Biotech Should Keep Rolling

The stocks look like good bets as most tech shares fade

Biotech stocks are a monster roller-coaster. News of a potential blockbuster drug or pending merger--or, conversely, bad results in a clinical trial--can make prices soar or plunge 15% or more in a day. For all their volatility, though, biotechs have racked up big gains this year. Can they continue to buck the tech decline?

Consider this: The AMEX Biotech Index is up 75.2% for the year, while the Nasdaq Composite Index is down nearly 30%. Biotech's day-to-day gyrations won't disappear: Bringing new therapeutics to market is, after all, a high-risk game. But analysts and fund managers expect the group to continue to outperform the market into 2001, because they consider biotech shares to be like pharmaceutical and other health-care equities--good defensive picks when markets turn bearish. No matter what the economy does, people need new and more powerful medicines, a demand that will likely increase as the population ages.

There are other reasons to be bullish. The biotech industry, experts say, is stronger than ever. "It comes down to the three P's: products, profits, and pipelines," says Michael D. Becker, author of a monthly Internet newsletter, Beck on Biotech. He notes that some 350 biotech drugs are now in human clinical trials, and more than 100 of them are close to coming to market. And at least 20 biotech companies are posting profits, compared with four just six years ago.

And the group has strong financing. Of the 300 publicly traded biotech outfits, analysts figure 194 have enough cash to weather an economic downturn. "This year alone, the industry raised $40 billion--more than four times the record of just under $9 billion [raised] in 1993," says Scott Morrison, Ernst & Young's national director of life sciences. Companies flush with cash include Immunex (IMNX), which raised an additional $3.2 billion in November, and Human Genome Sciences Inc. (HGSI), which raised $825 million in October. The market for initial public offerings has stayed open to biotech issuers, too. The most recent IPOs include Specialty Laboratories Inc. (SP) and Harvard Bioscience Inc. (HBIO)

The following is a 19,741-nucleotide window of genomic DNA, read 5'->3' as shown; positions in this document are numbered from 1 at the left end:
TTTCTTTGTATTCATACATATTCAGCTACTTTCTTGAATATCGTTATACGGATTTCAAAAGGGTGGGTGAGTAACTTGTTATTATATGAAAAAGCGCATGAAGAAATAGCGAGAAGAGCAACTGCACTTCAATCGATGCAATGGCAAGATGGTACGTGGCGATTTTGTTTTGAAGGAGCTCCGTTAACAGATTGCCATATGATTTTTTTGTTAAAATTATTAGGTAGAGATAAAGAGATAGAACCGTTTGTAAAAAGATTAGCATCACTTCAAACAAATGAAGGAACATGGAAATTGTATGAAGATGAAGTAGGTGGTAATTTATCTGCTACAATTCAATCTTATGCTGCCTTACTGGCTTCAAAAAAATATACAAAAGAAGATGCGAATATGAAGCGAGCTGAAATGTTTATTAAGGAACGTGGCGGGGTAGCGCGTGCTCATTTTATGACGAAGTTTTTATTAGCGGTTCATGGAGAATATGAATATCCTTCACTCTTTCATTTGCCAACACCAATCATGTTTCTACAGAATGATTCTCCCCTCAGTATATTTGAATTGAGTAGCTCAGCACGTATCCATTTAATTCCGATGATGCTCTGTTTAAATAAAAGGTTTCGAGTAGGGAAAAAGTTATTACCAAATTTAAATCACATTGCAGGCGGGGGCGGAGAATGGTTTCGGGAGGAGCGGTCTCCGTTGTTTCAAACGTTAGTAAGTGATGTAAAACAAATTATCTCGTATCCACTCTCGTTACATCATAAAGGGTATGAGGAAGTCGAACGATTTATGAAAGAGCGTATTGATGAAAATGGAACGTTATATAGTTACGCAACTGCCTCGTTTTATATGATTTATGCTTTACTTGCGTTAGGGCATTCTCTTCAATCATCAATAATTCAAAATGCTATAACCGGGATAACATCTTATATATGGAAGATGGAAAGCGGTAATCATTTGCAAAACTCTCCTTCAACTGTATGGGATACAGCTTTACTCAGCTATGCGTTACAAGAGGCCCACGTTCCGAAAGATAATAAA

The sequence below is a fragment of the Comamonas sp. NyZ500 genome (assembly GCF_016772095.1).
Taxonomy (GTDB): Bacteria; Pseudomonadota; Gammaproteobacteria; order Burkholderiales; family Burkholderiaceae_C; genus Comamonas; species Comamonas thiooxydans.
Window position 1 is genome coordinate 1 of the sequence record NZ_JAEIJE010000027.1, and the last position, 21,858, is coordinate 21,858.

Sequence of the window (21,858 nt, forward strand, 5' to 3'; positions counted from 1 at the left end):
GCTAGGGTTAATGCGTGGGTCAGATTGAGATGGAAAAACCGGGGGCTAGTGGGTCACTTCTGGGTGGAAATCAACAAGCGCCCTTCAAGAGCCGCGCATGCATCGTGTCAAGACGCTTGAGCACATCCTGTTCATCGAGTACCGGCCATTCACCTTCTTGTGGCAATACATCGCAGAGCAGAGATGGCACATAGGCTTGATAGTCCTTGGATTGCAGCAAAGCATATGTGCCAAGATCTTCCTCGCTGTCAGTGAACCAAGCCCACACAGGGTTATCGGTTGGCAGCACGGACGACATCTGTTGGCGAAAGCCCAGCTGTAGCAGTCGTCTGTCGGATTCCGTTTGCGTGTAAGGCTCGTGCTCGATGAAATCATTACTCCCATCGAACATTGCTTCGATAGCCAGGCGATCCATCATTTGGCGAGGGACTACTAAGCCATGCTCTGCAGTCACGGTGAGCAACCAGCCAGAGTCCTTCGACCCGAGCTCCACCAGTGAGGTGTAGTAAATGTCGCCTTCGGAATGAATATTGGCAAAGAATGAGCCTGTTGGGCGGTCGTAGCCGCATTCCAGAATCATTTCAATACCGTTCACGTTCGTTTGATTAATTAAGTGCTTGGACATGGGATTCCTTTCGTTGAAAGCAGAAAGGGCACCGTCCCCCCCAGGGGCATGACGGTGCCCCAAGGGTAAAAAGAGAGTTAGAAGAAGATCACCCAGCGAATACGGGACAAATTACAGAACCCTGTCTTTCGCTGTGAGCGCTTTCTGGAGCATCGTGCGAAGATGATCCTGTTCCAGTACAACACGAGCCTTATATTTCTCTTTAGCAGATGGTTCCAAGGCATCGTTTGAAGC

Biotech companies fall broadly into three categories. Genomics companies are among the riskiest investments. These are early-stage companies, such as Celera Genomics Corp. (CRA) and Incyte Genomics (INCY), that sell patented genetic information and analytical tools to other biotech and pharmaceutical outfits. Then there are small-cap biotechs, such as Geron Corp. (GERN) and Cell Pathways Inc. (CLPA), that are struggling to turn novel technologies into new drugs. If they survive the arduous 12-to-15-year process required to turn an idea into a marketable product, these outfits could become huge successes. But the risks are enormous: Only one in 5,000 compounds actually makes it out of the lab and into the clinic.

GENOME TOOLMAKERS. The safest investments, however, are biotech's top-tier businesses. They have real profits, products on the market, and well-filled pipelines. Still, because of the inherent volatility of all biotechs, Faraz Naqvi, manager of Dresdner RCM Biotechnology Fund, cautions investors to put no more than 10% of their portfolio into biotech stocks and to hold them for at least three years.

Much of the recent buzz about biotech is due to the rise of genomics companies, which mine the human DNA sequence for information that might be turned into novel therapies. Many trade at frothy multiples of 25 to 30 times revenues. "[Although] many of these early-stage companies have great stories," Naqvi cautions, "that doesn't mean they have viable business models."